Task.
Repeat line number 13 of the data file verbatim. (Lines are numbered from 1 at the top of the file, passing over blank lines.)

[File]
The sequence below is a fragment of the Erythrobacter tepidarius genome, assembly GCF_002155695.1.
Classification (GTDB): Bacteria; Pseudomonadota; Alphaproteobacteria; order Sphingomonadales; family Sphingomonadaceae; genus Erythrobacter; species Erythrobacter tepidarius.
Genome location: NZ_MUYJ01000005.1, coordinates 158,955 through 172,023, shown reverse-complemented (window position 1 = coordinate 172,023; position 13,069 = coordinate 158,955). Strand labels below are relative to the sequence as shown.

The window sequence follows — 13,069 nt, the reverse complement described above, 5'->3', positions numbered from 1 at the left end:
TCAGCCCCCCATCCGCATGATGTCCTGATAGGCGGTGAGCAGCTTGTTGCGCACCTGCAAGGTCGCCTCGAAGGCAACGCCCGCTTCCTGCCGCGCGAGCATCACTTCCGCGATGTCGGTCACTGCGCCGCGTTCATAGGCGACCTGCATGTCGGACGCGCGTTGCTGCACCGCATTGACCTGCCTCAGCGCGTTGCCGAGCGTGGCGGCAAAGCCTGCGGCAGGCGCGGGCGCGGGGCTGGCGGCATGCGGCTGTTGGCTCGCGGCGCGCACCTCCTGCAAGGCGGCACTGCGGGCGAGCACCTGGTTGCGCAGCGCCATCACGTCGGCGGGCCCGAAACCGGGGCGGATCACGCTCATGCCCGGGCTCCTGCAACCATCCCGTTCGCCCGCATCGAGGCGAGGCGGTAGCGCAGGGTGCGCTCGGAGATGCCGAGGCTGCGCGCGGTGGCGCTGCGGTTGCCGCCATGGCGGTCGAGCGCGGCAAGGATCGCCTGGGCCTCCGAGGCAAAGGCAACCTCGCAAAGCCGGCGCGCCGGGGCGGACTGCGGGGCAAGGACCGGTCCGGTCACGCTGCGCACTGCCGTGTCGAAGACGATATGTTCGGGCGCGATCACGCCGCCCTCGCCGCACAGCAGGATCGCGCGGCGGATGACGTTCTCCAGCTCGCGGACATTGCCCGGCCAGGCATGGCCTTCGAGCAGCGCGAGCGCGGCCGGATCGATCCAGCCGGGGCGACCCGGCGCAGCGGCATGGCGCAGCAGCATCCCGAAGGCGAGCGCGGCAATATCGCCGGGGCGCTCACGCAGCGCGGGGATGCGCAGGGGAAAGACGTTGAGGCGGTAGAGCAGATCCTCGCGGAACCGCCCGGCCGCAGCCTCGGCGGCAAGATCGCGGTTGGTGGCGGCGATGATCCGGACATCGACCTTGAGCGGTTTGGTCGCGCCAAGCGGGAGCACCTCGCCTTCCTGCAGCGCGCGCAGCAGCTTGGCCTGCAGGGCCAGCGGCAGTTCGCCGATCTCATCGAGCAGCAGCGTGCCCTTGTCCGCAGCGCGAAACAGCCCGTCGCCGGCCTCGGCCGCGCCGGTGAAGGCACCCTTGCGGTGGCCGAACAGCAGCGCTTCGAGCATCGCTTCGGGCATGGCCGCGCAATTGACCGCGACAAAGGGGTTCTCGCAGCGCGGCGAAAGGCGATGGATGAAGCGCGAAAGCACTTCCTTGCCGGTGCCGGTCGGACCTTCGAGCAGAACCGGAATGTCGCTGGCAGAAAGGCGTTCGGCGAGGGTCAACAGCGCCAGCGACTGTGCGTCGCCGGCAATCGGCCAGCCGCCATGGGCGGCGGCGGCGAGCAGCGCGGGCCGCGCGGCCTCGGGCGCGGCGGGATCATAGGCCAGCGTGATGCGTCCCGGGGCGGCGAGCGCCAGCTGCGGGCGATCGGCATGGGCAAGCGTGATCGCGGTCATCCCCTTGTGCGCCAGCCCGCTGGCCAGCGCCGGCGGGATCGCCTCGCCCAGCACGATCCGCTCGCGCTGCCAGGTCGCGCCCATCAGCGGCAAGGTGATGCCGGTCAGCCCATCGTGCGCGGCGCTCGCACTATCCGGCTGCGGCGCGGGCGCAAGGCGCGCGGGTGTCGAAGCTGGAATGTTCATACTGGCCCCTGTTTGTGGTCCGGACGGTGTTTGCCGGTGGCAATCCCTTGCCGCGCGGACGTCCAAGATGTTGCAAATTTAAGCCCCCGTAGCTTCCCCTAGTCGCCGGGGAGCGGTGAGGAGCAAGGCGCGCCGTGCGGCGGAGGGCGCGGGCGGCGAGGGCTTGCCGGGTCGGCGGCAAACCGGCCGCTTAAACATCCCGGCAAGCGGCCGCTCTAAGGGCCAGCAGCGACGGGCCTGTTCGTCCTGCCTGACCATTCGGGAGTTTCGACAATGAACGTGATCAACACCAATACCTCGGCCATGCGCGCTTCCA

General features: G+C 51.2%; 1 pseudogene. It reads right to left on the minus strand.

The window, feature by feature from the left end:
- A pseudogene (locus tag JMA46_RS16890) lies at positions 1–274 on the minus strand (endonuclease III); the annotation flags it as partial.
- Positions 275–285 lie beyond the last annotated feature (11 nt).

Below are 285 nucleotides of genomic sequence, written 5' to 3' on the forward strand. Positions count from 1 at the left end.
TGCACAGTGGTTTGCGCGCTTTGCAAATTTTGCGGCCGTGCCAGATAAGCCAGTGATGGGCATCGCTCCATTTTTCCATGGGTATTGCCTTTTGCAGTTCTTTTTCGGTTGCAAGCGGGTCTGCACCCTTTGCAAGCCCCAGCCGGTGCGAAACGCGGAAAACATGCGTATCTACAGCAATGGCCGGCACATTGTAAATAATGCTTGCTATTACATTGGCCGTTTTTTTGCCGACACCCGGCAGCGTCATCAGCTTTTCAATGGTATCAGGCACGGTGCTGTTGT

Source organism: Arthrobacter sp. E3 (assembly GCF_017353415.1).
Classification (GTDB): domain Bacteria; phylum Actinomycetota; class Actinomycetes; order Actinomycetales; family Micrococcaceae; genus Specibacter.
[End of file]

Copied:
Classification (GTDB): domain Bacteria; phylum Actinomycetota; class Actinomycetes; order Actinomycetales; family Micrococcaceae; genus Specibacter.